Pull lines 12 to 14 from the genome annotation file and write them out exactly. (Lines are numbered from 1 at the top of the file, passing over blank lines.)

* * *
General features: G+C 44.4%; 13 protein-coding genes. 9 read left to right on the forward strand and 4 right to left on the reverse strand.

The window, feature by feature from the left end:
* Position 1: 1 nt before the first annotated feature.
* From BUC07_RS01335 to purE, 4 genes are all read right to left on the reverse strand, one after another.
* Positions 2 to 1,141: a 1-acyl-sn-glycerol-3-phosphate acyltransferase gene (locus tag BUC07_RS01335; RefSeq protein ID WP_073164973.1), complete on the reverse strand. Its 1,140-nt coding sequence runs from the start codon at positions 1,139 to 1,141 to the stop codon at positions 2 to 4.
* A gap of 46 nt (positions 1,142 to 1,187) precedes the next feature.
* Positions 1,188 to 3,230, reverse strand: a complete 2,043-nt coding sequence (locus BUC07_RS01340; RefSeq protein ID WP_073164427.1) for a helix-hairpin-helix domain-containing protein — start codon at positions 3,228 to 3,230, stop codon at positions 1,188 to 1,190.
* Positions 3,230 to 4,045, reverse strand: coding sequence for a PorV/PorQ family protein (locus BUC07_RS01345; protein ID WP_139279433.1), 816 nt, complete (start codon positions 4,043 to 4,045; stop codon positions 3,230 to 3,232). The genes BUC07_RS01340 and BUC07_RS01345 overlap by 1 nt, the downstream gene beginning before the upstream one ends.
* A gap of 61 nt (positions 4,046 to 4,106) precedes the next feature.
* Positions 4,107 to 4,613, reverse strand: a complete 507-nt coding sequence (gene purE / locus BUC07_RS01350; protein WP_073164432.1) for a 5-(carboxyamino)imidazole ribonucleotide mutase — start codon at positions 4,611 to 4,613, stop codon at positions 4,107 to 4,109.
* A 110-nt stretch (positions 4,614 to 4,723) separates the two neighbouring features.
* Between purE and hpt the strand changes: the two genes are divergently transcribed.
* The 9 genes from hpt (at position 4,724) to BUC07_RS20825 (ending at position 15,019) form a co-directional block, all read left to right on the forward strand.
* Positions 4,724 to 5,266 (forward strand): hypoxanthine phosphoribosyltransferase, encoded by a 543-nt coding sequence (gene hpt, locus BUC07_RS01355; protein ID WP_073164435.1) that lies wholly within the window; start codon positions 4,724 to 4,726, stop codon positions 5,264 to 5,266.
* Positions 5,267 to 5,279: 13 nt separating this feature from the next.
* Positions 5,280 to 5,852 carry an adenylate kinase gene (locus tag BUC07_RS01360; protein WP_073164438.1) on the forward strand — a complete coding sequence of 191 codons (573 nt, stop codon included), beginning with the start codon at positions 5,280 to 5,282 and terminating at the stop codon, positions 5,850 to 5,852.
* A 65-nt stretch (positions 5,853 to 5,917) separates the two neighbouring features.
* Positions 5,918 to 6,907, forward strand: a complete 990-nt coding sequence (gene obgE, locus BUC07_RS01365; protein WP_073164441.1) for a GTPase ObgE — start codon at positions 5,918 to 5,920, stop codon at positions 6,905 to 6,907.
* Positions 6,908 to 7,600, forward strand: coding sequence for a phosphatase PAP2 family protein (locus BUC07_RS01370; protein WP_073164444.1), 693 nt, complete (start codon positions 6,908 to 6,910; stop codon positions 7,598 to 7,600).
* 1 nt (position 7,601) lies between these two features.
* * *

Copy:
* Between purE and hpt the strand changes: the two genes are divergently transcribed.
* The 9 genes from hpt (at position 4,724) to BUC07_RS20825 (ending at position 15,019) form a co-directional block, all read left to right on the forward strand.
* Positions 4,724 to 5,266 (forward strand): hypoxanthine phosphoribosyltransferase, encoded by a 543-nt coding sequence (gene hpt, locus BUC07_RS01355; protein ID WP_073164435.1) that lies wholly within the window; start codon positions 4,724 to 4,726, stop codon positions 5,264 to 5,266.